Agora Models is delighted to bring a 1:18 scale model of the iconic Japanese Zero Fighter Plane to modelling fans – anywhere in the world!
Your 1:18 model of the Japanese Zero is reproduced in the most exquisite detail, with electronics allowing you to recreate aeronautical operations such as take off and landing, turning, firing and night combat. Lights, machine-gun and propeller sounds bring your legendary fighter plane to life.

Specifications & Features

Your exquisitely detailed model of the A6M5 Model 52
Zero Fighter

When the Imperial Japanese Army drew up their ambitious specifications for a successor to the A5M plane, Nakajima -the prominent Japanese aircraft manufacturer – pulled out of the bid fearing the challenge impossible. Mitsubishi designer Jiro Horikoshi persevered with a design that incorporated many of the most advanced techniques of the era. The result: the most manoeuvrable fighter aircraft in aviation history and the most formidable adversary for any plane in the Pacific conflict during WWII.

Now you have the opportunity to build and recreate this iconic fighting machine.


Scale: 1:18
Materials: Metal and ABS plastic parts
Length: 50.7 cm (20″)
Width: 61.1 cm (24″)
Height: 19.5 cm (7 ½”)
Number of parts: 450 approx.

Display Stand: 63 cm x 63 cm (25″ x 25″)
Display stand height: 8 cm (3″)

This model is supplied pre-painted.


  • Three-blade remote-controlled propeller with variable pitch
  • Sound recording of the only existing original Sakae Type 21 engine
  • Landing gear automatically stowed and deployed along with cover that opens and closes
  • Different firing sounds and LEDs from the two machine-gun types, plus detachable magazine
  • Functioning aviation lights on the wings and taillights
  • Detachable drop tank and bombs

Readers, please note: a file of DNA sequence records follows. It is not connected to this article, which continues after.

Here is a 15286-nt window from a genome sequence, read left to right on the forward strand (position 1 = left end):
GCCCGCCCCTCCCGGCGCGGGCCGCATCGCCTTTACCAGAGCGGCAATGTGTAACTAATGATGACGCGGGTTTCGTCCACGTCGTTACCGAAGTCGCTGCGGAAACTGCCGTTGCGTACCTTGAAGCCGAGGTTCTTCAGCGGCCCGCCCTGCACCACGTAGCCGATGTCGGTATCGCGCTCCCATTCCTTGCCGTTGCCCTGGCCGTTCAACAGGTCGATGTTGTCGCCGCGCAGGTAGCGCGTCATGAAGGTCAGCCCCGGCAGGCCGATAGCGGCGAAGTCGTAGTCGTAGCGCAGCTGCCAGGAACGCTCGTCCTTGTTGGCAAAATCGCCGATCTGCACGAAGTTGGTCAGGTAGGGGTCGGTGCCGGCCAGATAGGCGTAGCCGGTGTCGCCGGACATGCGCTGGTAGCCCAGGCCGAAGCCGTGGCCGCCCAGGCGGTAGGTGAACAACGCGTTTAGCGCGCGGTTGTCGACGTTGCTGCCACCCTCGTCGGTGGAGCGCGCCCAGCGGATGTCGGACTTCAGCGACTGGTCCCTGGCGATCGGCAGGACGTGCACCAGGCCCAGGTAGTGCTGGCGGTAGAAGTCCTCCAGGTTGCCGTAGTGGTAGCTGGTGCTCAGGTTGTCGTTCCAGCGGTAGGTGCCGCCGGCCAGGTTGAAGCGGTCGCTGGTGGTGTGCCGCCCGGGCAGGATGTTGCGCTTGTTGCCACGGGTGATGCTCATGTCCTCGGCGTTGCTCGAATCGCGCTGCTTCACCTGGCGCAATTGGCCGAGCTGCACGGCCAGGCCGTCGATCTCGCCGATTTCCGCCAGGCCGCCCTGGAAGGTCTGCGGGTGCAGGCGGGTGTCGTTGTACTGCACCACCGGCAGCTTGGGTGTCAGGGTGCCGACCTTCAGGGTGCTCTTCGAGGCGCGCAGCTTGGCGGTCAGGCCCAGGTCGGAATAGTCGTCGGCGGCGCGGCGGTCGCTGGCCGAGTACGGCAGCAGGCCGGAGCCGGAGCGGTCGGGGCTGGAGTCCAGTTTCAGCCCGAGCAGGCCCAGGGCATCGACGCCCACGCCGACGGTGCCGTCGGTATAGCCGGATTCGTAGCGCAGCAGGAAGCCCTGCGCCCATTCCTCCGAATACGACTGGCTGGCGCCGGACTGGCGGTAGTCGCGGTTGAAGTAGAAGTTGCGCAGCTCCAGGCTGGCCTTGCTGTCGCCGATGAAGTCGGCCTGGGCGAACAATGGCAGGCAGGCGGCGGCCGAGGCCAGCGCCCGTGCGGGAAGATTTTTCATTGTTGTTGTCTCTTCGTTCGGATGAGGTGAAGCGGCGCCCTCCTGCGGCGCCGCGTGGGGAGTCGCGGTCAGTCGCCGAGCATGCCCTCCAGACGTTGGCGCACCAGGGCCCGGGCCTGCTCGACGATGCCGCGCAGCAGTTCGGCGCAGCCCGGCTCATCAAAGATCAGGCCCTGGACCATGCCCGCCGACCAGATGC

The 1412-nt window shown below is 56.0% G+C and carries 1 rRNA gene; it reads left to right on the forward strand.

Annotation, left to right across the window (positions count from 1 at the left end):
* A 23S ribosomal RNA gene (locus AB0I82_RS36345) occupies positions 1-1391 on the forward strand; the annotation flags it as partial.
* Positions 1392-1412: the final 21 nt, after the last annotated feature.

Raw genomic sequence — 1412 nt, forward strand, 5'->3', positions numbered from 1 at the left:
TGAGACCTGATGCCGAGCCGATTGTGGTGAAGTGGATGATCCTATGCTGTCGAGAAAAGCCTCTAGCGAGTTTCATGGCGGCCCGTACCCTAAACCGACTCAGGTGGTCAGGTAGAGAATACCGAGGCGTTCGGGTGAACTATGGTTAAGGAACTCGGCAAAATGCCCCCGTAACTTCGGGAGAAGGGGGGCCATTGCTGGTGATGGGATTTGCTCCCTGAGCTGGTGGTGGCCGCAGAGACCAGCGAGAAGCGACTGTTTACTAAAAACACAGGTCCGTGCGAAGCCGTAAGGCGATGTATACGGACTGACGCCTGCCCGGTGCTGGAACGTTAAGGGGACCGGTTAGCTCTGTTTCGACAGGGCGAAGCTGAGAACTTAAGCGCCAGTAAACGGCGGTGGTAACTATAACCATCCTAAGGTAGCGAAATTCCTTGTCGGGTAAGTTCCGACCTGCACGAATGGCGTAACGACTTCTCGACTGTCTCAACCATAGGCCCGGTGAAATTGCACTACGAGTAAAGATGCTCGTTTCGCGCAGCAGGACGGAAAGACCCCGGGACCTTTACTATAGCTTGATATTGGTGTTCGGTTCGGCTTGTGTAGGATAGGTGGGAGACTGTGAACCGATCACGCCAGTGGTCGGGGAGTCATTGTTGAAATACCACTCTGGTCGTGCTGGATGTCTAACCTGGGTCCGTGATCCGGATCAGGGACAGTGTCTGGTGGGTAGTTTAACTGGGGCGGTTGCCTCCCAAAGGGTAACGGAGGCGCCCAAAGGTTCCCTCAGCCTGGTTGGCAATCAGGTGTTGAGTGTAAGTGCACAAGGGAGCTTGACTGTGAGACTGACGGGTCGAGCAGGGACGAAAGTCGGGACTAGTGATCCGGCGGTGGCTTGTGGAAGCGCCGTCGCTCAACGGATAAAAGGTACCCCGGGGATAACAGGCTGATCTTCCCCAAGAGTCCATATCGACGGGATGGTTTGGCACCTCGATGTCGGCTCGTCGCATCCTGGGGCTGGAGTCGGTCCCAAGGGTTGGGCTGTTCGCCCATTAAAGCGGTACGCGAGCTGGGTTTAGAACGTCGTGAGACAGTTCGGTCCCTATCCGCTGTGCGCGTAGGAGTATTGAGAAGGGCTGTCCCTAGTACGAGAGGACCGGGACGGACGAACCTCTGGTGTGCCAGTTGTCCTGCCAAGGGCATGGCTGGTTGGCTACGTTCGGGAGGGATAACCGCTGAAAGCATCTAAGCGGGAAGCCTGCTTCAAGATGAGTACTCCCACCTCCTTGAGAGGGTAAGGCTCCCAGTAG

• Highly detailed cockpit with moveable canopy, pilot and interior light
  • Remote-controlled ailerons
  • Moveable elevators and rudder

It's all in the detail

Outstanding detail at 1:18 scale


Remove the cowling to reveal an intricate replica of the Nakajima Sakae Type 21 engine. Listen to the engine sound from a recording of the only existing original Sakae Type 21.


The main landing gear and tail leg is automatically stowed or deployed according to each flight operation. In conjunction with this movement, the base cover automatically opens and closes.


Both types of machine guns fire with blinking LEDs. Additional LEDs on the main upper wing surface, wingtips and taillights faithfully reproduce a dawn or twilight sortie and night operation.


Sliding the canopy backwards reveals a cockpit laid out in such exquisite detail it looks every bit the fully operational aircraft. A highly skilled pilot and interior lighting enhances the dynamic feelings evoked.


The drop tank attached to the underside of the aircraft can be removed in combat operations to reduce weight and improve manoeuvrability. The Zero Type 52 also carried bombs on the underside of the main wings which can also be removed.


Your model includes an electronic display stand allowing you to recreate run-up, take off, horizontal flight, turning left and right, in combat, landing descent and night operation. All manoeuvres are operated by remote control.


Pack 1 Build

Pitstain Hobbies




Machine guns

Building the cockpit

Building the fuselage

Your buying options

When you place your order we will send your first pack with the first stages of your kit to build your model. Following this, you will be sent another pack every month for 11 months. You will be charged monthly.

Alternatively, you may choose a Full Kit, Accelerator or the 24-month plan
click here for more details.

(S&H cost per pack: USA $9.99; Canada & Mexico $19.99)

We ship worldwide. Your order will be in US$

Pack 1 only $74.99

then $149.99 per month

Pack 1 only $74.99

then $79.99 per month

Packs 1–6 – $799

then $149.99 per month

Packs 1-12 only $1,599

Get the Full Kit!

The Agile A6M Zero

The Successor to the A5M with Ambitious Specifications

When the Imperial Japanese Army challenged Mitsubishi and Nakajima to design and build successors to the A5M plane to aid the war effort in China, the specifications were so ambitious that Nakajima pulled out of the bid leaving chief designer Jiro Horikoshi to assemble a team.

The new plane was to have a top speed of 500 km/hr, be fitted with two 7 mm machine guns, two 20 mm cannons, be capable of flying 2 hours at max speed and 6–8 hours at cruising speed with drop tanks attached. The plane also needed to be carrier based (capable of flying off an aircraft carrier) which limited its wing span.